Building an orchestra in a city as small as Whitehorse poses a variety of pesky challenges. How do you fill the bassoonist’s chair, for instance? More dauntingly, can you corral enough qualified — and available — players to form a string section that can hold its own against the more forceful brass and woodwinds?

Henry Klassen knows those challenges all too well. Klassen has been a dominant figure on the Whitehorse musical scene for decades. His name has been inextricably linked with the Rotary Music Festival since its origins in 1969. He taught in the local school system for years, and in 1991 he founded the Big Band, which is still blowing strong. In November of 2013, a long-cherished dream came to fruition when he stepped onto the rehearsal podium to direct an ensemble of high-calibre musicians he had handpicked. The Whitehorse Community Orchestra was born.

A few months later, the group made its public debut, providing orchestral backing for a performance of Modest Mussorgsky’s famous 1874 piano suite, “Pictures from an Exhibition”. The event was a recital by members of the Yukon Registered Music Teachers Association (YRMTA), presented as part of the Whitehorse Concerts “Classical Territory” series at Yukon Arts Centre. “In the end, we had an orchestra of 28 or 29 people, plus eight or nine piano players (members of YRMTA) playing in pairs. That was our first orchestral endeavour, at the end of January last year,” Klassen says.

This week marks the ensemble’s sophomore appearance, when it plays two orchestral suites compiled from Georges Bizet’s 1875 opera, Carmen, as well as two pieces by Russian composers Mikhail Ippolitov-Ivanov and Nicholas Rimsky-Korsakov.

While the match-up with YRMTA and Whitehorse Concerts seems like a good fit, Klassen doesn’t know what direction the orchestra will take in the future. “I know that the second time you do something in the Yukon, they think it’s now a permanent institution,” he jokes. One possibility is forming a separate society to administer the orchestra’s affairs, rather than relying on the sponsorship of YRMTA, which has limited resources. “I do expect the orchestra will continue in some form or another,” he says. “Whether I will be doing the conducting of it or not, that’s another matter. I have to consider other things, including my age and how long I want to do this. I’m not hanging onto the position for dear life.”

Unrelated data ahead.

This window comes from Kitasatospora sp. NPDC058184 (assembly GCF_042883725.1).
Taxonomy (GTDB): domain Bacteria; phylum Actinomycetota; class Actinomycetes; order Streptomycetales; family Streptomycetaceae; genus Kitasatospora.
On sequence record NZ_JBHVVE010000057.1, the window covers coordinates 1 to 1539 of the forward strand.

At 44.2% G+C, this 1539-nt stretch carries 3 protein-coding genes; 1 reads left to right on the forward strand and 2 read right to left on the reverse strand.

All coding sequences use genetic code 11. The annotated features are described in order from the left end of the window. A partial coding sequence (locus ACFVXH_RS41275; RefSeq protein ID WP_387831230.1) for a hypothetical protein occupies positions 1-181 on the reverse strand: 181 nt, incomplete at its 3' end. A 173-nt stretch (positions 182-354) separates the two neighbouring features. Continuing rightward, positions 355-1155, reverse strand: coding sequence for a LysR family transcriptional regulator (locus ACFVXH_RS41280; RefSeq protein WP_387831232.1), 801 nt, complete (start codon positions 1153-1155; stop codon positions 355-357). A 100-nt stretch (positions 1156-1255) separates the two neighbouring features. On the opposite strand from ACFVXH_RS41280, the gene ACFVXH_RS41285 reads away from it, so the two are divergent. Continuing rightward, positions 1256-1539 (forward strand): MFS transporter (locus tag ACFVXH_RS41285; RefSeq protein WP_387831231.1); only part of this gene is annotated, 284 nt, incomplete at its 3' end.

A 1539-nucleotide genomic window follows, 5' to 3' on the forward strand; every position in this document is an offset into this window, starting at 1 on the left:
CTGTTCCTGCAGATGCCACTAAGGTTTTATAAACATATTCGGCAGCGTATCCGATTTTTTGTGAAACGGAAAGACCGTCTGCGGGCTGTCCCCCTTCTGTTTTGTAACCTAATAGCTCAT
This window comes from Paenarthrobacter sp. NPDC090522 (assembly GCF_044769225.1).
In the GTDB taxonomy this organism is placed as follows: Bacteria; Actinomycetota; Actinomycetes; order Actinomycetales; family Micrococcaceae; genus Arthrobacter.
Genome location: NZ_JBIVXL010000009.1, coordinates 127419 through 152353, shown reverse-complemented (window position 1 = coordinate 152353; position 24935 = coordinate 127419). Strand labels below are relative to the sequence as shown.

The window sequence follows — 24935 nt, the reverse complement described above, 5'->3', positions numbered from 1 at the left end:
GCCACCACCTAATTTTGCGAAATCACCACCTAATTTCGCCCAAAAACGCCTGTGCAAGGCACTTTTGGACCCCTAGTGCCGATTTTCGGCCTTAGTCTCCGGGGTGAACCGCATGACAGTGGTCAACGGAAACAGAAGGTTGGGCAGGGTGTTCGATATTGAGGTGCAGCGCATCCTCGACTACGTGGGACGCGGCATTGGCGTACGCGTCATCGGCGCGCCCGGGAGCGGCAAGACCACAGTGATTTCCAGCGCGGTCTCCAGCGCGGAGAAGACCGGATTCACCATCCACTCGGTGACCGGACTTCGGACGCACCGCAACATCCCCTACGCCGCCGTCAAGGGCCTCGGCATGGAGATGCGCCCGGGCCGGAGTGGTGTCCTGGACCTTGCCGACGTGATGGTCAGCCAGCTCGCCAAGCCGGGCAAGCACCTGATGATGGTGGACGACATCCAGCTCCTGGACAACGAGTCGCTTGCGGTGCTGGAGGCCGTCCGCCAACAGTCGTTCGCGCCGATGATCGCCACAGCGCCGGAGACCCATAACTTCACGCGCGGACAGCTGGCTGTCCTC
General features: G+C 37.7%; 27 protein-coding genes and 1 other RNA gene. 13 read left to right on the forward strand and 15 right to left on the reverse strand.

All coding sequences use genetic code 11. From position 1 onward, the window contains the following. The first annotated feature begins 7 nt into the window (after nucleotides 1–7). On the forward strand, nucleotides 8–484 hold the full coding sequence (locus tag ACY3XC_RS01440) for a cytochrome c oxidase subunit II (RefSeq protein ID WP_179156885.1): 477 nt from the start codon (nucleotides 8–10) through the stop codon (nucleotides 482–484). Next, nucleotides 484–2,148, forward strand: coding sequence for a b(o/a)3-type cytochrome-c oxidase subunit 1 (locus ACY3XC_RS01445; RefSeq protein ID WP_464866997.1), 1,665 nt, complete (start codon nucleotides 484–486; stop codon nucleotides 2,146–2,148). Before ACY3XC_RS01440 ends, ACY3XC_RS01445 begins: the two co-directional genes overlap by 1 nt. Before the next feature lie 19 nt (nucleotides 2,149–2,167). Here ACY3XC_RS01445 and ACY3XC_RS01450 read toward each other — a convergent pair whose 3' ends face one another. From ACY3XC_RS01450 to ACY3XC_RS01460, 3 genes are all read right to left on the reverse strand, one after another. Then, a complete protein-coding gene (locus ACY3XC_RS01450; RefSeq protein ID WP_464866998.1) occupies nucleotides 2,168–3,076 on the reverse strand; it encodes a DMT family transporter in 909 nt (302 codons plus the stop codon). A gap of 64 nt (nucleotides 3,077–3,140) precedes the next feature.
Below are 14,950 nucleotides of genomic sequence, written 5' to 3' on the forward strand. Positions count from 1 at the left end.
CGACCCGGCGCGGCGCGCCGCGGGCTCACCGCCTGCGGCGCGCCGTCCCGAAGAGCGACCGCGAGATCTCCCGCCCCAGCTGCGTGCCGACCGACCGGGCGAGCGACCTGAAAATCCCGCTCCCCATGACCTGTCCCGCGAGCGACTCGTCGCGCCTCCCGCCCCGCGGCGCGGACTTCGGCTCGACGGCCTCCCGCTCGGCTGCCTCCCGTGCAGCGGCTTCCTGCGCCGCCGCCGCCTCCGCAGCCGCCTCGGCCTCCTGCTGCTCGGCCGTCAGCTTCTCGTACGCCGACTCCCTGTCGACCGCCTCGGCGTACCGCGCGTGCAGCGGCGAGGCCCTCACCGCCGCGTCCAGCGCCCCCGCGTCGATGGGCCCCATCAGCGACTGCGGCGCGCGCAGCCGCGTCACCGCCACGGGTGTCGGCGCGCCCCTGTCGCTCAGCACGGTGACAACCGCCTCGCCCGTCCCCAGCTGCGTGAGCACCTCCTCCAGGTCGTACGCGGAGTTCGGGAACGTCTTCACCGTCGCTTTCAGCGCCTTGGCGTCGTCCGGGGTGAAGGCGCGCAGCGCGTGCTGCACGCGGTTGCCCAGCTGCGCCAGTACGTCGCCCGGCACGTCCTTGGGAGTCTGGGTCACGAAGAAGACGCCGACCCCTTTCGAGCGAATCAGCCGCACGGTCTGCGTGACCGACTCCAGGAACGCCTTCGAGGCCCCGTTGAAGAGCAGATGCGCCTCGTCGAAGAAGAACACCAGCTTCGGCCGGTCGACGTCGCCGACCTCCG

He doesn’t sugar-coat the challenges, especially in light of statistics that suggest it takes a minimum population of 35,000 for a city to sustain an orchestra. And despite the Yukon’s wealth of musical talent, finding qualified people who have the time to make such a major commitment is not easy. Take those strings, for example. “Right now I have seven people on violin, I have one viola, I have two cellos and I have two string basses. Those are my strings. Ideally, I need about 30.” Fortunately, some clever microphone placement by arts centre technicians can redress the imbalance between the strings and their brassier counterparts.

But sometimes Dame Fate wields a fickle finger. For example, at the upcoming concert, you’ll definitely hear a bassoon. But don’t bother looking for the bassoon player.

In the run-up to last year’s concert, Klassen had a “very good” bassoonist on board. Until she had a serious fall, followed by another one last spring, and is sidelined due to concussion. Then her replacement also pulled out for medical reasons. “So now I have a piano player who used to play bassoon in high school who’s playing the bassoon parts on his synthesizer,” he says.

But Klassen takes it all in stride. “I work in a world of professional adults who have their occupations as engineers, as consultants, as whatever they do, and so it is very hard to pull it all together,” he admits. “I have had only one person who has been there for every rehearsal, besides myself.”

The Whitehorse Concerts event takes place at the Yukon Arts Centre on Saturday, February 28, beginning at 8:00 p.m. Tickets range from $12 to $37.

The first half of the program will consist of nine solo and ensemble performances by members of the YRMTA. The Whitehorse Community Orchestra will conclude the program.

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